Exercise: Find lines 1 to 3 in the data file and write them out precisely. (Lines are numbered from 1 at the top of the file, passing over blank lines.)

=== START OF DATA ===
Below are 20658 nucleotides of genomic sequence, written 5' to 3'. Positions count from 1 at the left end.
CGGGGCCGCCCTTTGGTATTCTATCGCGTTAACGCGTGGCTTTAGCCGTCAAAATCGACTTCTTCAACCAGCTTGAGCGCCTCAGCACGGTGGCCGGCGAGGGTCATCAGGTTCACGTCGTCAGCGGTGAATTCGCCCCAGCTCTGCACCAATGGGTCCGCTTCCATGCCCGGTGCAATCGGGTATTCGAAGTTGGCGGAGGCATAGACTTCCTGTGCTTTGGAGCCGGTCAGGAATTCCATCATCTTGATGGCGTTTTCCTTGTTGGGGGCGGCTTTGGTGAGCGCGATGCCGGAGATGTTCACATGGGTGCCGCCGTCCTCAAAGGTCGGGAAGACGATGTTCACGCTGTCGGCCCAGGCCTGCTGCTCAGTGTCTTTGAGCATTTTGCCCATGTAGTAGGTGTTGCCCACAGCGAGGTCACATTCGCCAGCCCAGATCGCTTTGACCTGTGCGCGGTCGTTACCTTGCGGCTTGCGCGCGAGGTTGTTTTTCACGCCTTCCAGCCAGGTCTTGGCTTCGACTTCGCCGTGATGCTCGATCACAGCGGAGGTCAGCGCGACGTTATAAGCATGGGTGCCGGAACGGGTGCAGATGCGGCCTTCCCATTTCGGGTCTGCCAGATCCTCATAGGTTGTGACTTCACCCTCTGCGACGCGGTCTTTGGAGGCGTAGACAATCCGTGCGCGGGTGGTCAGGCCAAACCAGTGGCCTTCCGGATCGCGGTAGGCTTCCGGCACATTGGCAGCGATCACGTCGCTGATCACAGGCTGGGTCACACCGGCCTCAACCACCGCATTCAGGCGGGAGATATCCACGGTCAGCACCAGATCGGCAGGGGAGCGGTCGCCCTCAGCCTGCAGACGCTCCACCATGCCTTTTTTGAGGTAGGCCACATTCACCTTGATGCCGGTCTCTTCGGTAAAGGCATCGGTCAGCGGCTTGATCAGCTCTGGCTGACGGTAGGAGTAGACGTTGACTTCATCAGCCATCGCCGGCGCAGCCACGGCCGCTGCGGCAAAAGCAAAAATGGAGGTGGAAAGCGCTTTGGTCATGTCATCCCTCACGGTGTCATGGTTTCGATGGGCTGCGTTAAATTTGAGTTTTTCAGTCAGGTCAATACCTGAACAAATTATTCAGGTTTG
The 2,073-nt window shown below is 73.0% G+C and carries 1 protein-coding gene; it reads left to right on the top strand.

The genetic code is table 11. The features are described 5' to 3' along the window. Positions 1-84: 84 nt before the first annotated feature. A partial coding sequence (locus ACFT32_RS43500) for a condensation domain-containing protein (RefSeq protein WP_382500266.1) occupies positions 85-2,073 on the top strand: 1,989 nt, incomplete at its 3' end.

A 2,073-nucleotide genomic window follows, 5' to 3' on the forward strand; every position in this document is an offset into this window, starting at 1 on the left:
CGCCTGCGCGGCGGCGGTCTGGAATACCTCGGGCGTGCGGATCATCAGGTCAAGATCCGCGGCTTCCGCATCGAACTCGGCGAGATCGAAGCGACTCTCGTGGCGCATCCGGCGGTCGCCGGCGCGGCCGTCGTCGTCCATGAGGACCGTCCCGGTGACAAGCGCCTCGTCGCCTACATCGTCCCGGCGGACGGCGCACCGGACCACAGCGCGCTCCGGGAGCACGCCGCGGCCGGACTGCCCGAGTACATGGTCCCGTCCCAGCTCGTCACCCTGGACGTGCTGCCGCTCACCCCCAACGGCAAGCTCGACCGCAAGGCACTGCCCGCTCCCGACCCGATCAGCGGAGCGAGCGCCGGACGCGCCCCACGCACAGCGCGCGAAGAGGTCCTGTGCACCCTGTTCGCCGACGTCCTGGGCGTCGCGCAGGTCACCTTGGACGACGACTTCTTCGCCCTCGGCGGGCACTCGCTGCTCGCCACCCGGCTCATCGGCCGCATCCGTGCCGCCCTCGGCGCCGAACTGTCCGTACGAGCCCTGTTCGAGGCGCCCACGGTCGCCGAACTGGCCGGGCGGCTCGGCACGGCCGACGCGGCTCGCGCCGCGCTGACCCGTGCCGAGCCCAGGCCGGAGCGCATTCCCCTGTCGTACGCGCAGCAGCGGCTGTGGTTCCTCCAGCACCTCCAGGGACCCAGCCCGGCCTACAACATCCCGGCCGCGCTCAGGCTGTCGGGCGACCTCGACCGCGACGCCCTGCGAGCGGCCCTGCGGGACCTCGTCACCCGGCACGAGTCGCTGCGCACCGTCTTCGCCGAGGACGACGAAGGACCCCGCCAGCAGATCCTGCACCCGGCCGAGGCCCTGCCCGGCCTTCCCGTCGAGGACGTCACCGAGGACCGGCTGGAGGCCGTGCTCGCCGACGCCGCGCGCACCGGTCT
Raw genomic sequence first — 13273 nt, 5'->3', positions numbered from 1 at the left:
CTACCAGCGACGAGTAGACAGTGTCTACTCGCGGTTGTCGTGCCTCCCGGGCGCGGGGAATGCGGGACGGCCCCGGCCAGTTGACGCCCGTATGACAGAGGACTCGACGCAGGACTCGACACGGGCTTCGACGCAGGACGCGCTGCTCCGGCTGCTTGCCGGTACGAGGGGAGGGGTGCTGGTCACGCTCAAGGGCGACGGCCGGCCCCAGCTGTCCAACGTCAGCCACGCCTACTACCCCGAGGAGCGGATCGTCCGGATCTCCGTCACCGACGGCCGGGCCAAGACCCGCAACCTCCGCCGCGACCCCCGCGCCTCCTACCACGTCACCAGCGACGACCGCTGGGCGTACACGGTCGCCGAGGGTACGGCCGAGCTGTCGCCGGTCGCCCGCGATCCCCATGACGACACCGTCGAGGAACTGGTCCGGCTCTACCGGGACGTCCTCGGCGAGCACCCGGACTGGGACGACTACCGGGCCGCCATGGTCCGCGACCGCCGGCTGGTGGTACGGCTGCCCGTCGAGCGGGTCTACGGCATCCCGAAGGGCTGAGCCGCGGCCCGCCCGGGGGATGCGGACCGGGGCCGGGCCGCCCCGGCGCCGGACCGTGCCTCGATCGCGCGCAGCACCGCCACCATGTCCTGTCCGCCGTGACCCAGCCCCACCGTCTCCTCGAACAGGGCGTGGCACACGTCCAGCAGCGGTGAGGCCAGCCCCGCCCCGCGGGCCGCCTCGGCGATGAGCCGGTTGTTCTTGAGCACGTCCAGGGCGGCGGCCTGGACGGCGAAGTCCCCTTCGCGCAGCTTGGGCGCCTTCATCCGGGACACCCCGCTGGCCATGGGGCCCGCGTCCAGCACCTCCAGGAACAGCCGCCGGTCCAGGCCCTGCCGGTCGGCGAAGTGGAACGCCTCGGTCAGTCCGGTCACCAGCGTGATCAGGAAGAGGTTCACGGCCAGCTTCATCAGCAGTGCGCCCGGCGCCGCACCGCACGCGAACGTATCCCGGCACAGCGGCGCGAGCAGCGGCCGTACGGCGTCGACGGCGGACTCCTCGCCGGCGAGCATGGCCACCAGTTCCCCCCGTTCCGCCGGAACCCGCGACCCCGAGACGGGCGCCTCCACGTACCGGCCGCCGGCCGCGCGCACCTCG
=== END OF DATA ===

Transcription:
Below are 20658 nucleotides of genomic sequence, written 5' to 3'. Positions count from 1 at the left end.
CGGGGCCGCCCTTTGGTATTCTATCGCGTTAACGCGTGGCTTTAGCCGTCAAAATCGACTTCTTCAACCAGCTTGAGCGCCTCAGCACGGTGGCCGGCGAGGGTCATCAGGTTCACGTCGTCAGCGGTGAATTCGCCCCAGCTCTGCACCAATGGGTCCGCTTCCATGCCCGGTGCAATCGGGTATTCGAAGTTGGCGGAGGCATAGACTTCCTGTGCTTTGGAGCCGGTCAGGAATTCCATCATCTTGATGGCGTTTTCCTTGTTGGGGGCGGCTTTGGTGAGCGCGATGCCGGAGATGTTCACATGGGTGCCGCCGTCCTCAAAGGTCGGGAAGACGATGTTCACGCTGTCGGCCCAGGCCTGCTGCTCAGTGTCTTTGAGCATTTTGCCCATGTAGTAGGTGTTGCCCACAGCGAGGTCACATTCGCCAGCCCAGATCGCTTTGACCTGTGCGCGGTCGTTACCTTGCGGCTTGCGCGCGAGGTTGTTTTTCACGCCTTCCAGCCAGGTCTTGGCTTCGACTTCGCCGTGATGCTCGATCACAGCGGAGGTCAGCGCGACGTTATAAGCATGGGTGCCGGAACGGGTGCAGATGCGGCCTTCCCATTTCGGGTCTGCCAGATCCTCATAGGTTGTGACTTCACCCTCTGCGACGCGGTCTTTGGAGGCGTAGACAATCCGTGCGCGGGTGGTCAGGCCAAACCAGTGGCCTTCCGGATCGCGGTAGGCTTCCGGCACATTGGCAGCGATCACGTCGCTGATCACAGGCTGGGTCACACCGGCCTCAACCACCGCATTCAGGCGGGAGATATCCACGGTCAGCACCAGATCGGCAGGGGAGCGGTCGCCCTCAGCCTGCAGACGCTCCACCATGCCTTTTTTGAGGTAGGCCACATTCACCTTGATGCCGGTCTCTTCGGTAAAGGCATCGGTCAGCGGCTTGATCAGCTCTGGCTGACGGTAGGAGTAGACGTTGACTTCATCAGCCATCGCCGGCGCAGCCACGGCCGCTGCGGCAAAAGCAAAAATGGAGGTGGAAAGCGCTTTGGTCATGTCATCCCTCACGGTGTCATGGTTTCGATGGGCTGCGTTAAATTTGAGTTTTTCAGTCAGGTCAATACCTGAACAAATTATTCAGGTTTG
The 2,073-nt window shown below is 73.0% G+C and carries 1 protein-coding gene; it reads left to right on the top strand.